When you write a story and publish it for the world to read, the story is then set free to follow its own journey. If you’re lucky, you can tag along for the ride and be richer for it. And sometimes the story comes back to you, asking more of you.
On the 70th anniversary of the January 1948 bombing of the Semiramis Hotel in Katamon, Jerusalem, by the Haganah, the Jewish militia, I published a blog post about the incident. Not only was it a story I had grown up with but also a milestone for the neighbourhood of Katamon. Katamon was the place my mother and her family – her parents and two sisters – called home until it was no longer so and they found themselves as refugees in Cyprus. The end of their lives in their neighbourhood began, as I wrote in that initial post, with the explosion at Villa Semiramis, two doors down from their home. And it was the beginning of the end for Katamon itself for it caused its residents, like my own family, to abandon the neighbourhood in search of safety elsewhere.
My post travelled as far as Spain to the screen of the nephew of one of the victims of the explosion. Last year it was also discovered by a young woman from Gaza who is related to another victim.
Those two encounters in cyberspace looped me back into the story, this time causing me to dig deeper and farther.
Back in Jerusalem by early evening, I rushed to the Hilton (today’s Crown Plaza) to meet my mother. She had flown in to Tel Aviv airport and had been transported to the hotel as part of her package tour. It was too late to do anything so we spent the evening in the hotel. Her room was in a top floor, so while it was still light outside we stood on the balcony to survey the area. She was eager to take a look at her hometown but the hotel was at the edge of modern-day Jerusalem so nothing looked familiar. In her days, this part of the city was probably not even developed.
We then went downstairs for dinner. After nearly a week of subsisting on falafel and shawarma, I was glad to be treated to a nice, juicy steak (those were still my carnivorous days). I’d had an exciting time full of fascinating experiences and adventures, and I couldn’t wait to tell Mum all about it.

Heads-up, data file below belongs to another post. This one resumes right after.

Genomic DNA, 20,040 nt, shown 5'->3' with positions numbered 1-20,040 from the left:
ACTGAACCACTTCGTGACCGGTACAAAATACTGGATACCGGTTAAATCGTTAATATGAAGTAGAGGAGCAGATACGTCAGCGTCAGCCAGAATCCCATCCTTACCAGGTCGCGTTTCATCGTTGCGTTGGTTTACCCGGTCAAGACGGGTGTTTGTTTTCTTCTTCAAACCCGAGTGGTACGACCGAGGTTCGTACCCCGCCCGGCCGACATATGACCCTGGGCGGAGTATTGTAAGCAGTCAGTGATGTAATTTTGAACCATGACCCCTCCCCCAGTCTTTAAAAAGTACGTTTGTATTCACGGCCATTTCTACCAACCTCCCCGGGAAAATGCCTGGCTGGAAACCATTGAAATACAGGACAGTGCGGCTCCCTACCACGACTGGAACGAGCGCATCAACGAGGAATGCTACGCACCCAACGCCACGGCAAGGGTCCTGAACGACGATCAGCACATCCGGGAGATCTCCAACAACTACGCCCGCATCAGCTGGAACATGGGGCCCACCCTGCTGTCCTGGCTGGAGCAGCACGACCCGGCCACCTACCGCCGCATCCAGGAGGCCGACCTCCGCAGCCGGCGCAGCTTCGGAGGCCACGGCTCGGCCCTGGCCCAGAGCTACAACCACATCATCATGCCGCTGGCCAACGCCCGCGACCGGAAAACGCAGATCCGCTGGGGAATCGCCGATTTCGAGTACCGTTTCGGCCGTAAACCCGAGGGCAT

It was a dark and stormy night. No, it truly was! ‘Torrential rain, accompanied by thunder and lightning fell in Jerusalem all Sunday night‘, wrote The Palestine Post on 6 Jan 1948 noting that the belfry of the Dormition Abbey had been struck by lightning and windows had been broken. ‘Throughout the night there was heavy rain and one thunder-clap at 3.50 a.m. awakened many persons in all parts of the city.‘
Like in most of the neighbourhood, in a corner stone house in upper Katamon, only a few blocks away from the monastery and church of St Simeon, the Kassotis family – my mother (just a week short of her 18th birthday), her parents and two sisters – would have been awoken much earlier, had the storm allowed them to sleep in the first place. To begin with there was the sound of grenade for at 1am on Monday, 5 January, 1948 – exactly 70 years ago – the Hotel Semiramis, two doors down the street from the Kassotis, came under attack by the Haganah, the Jewish militia.
One of the things I tried and failed to do last year was find the place where Nouna Marika and her family lived. Nouna in Greek means godmother. Marika Schtakleff was my grandmother’s sister and godmother to my mother. We all called her Nouna Marika. She was married to Efthymios Gaitanopoulos, another Jerusalemite, and had two daughters, Feely and Jenny – mum’s first cousins. Feely now lives in Canada, Jenny in Cyprus. (I realise that at some point I’ll have to add a family tree to this blog but I think so far you can follow me.)
Their home, a rented flat in a quadruplex in the lower part of Katamon, was not too far from the Kassotis (mum’s) house but far enough to provide a somewhat safer haven when the ‘troubles’ reached their back yard. The Kassotis house was two doors up from the small, Christian-owned Semiramis Hotel which, in the dead of night of 5 Jan 1948, was bombed by the Haganah, the Jewish paramilitary organisation that grew up to be the Israeli army. The bombing, in addition to killing 24 people (including members of the Lorenzo family – the owners – and the Spanish consul), had the desired effect: people got scared and started vacating the area.